Here’s the thing — if you have an old or semi-new spinet or an upright or a baby grand or even a grand, more often than not, you pretty much have to pay to have it taken away. Piano dealers will try to tell you it’s not worth a penny and a week later they’ll sell it for $900.
If you want to make any money off of the big dust collector without getting duped by piano dealers, donate your piano to a school or a church or to Goodwill — and take a few hundred dollars tax write-off cause you are NOT going to be able to sell it without a HUGE hassle.
Sure you might get lucky and some kid down the street just happens to want a piano and you can sell it for a few bucks, but don’t get the stupid idea in your head that it’s worth more than $200 — and that’s pushing it!
There is one sticking point to all this. Before you dump the piano in the dumpster or pay two big dopes to carry it away, just check it out — do a little research. As much as it pains me to say it, a few pianos have value so you don’t want to simply ditch the thing before you check it out to see if maybe it’s worth anything. Maybe you are the one on a million who has a piano that’s worth anything.
IMPORTANT! Never dump an old player piano — they can be worth money — not a lot, but they are worth far more than their useless cousins –the regular pianos who need a human being to play them.
Newer pianos have value and somebody would rather give you a few grand for your Yamaha baby grand than pay a retailer $10,000, but what are the odds of that?
In truth, the console or spinet or upright piano that’s been in your living room since the depression is pretty much worthless. It’s worth looking into, but even if you call a place that says, “WE BUY PIANOS” be prepared for a speech from the biggest liars you ever met since you tried to sell your car to “Murray’s Car Lot”.
Piano dealers are bandits. Be careful. Almost always, they will tell you that your piano is worthless but they will take it off your hands — some will even have the nerve to charge you to take it away. Then, a few weeks later it’s got a new coat of varnish and it’s on their showroom floor for $1,000 and you feel like a jerk — but you’re not a jerk. You couldn’t have sold that piano yourself because you don’t have a fancy showroom and a quick talking salesman. You also don’t want to put an ad in the paper or on Craig’s list because who wants to open their doors to some psycho piano axe murderer?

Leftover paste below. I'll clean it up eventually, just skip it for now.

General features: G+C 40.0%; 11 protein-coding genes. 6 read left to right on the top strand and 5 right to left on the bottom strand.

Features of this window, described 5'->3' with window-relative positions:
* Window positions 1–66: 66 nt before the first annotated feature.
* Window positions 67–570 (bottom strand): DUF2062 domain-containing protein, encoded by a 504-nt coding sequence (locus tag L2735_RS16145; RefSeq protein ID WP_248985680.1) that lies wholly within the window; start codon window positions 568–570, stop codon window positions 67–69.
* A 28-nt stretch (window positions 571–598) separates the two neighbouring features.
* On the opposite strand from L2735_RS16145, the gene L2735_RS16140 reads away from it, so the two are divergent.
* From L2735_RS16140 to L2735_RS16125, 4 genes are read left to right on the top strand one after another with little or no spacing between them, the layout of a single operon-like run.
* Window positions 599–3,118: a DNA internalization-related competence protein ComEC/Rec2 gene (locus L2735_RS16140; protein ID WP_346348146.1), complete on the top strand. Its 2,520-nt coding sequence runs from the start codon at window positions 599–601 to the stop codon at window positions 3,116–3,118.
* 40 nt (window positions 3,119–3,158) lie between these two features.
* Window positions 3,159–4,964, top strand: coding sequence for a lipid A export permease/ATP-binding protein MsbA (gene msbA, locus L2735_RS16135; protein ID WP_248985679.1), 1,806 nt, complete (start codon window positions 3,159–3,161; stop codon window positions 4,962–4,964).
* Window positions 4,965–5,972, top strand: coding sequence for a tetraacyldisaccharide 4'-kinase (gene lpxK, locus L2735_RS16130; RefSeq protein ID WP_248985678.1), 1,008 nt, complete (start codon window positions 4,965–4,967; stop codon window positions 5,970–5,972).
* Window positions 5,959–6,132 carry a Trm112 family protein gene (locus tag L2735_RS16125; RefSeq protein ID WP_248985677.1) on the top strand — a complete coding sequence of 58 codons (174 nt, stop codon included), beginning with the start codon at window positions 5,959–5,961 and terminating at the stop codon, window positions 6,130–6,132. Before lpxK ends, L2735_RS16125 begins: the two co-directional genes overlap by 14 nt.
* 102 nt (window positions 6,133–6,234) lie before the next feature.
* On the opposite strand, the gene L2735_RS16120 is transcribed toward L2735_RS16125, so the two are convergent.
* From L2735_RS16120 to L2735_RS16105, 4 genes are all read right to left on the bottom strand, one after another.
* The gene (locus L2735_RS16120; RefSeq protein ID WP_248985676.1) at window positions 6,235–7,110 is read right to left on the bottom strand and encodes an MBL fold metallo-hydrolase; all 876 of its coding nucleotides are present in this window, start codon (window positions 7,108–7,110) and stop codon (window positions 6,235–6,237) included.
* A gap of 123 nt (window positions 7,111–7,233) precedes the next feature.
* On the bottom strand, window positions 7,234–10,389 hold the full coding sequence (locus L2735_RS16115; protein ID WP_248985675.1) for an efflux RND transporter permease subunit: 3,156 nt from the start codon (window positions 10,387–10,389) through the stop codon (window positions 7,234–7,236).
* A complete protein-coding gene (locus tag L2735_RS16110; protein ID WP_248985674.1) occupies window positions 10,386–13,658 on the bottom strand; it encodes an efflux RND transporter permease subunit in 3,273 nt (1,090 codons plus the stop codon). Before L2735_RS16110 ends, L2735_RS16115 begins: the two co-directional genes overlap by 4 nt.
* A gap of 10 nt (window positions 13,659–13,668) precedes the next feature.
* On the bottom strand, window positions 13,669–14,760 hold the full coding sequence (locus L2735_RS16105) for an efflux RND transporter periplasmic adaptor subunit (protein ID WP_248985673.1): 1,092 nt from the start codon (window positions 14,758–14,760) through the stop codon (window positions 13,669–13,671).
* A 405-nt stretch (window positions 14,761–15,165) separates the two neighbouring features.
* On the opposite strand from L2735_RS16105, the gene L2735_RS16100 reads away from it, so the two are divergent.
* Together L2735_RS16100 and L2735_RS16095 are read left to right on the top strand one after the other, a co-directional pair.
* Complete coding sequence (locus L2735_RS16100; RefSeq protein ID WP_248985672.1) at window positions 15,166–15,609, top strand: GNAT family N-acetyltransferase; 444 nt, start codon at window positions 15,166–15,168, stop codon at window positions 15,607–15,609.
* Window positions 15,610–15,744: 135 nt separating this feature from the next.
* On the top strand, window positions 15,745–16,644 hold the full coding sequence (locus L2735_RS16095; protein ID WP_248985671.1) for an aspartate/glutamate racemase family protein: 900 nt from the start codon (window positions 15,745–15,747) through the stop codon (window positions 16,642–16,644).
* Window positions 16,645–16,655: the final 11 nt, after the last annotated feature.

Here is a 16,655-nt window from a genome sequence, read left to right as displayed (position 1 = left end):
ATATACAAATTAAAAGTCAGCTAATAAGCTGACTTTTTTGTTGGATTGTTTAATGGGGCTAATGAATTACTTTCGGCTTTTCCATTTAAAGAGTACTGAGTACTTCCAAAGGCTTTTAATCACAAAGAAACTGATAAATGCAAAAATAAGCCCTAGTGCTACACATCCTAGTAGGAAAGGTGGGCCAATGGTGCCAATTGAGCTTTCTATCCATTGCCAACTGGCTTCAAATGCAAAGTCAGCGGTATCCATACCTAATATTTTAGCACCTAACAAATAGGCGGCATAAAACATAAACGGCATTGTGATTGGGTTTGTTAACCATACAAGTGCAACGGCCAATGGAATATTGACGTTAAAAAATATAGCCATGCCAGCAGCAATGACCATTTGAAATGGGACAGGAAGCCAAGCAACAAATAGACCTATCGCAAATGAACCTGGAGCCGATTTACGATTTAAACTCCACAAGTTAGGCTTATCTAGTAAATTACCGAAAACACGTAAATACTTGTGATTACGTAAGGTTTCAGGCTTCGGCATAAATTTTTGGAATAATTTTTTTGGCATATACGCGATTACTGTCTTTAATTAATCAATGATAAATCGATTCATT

So, if you think your piano is crap, it probably is — about 99% of the time, but the best way to find out for sure is to Google the price of your piano or Goggle information about that piano. It could be worth something, but it’s proably not.
Brands that always have a little value even if they very old — and sometimes simply because they are very old — are easy to name.
CHICKERING, STEINWAY, STORY and CLARK, YAMAHA and BALDWIN. Wurlitzer is a name we all know, but they’re usually junk but some of them have value — but not a lot.
IMPORTANT: If you have a piano with a history — and you can prove it — then you might have something worthwhile. Let’s say you have a piano that used to belong to US President Harry Truman and you have the documentation to prove it you might make a few bucks, but like I said, look at Ebay and Craig’s list and you’ll see — used pianos ain’t worth nuthin.
2 thoughts on “What is my old piano worth? Probably Nothing!”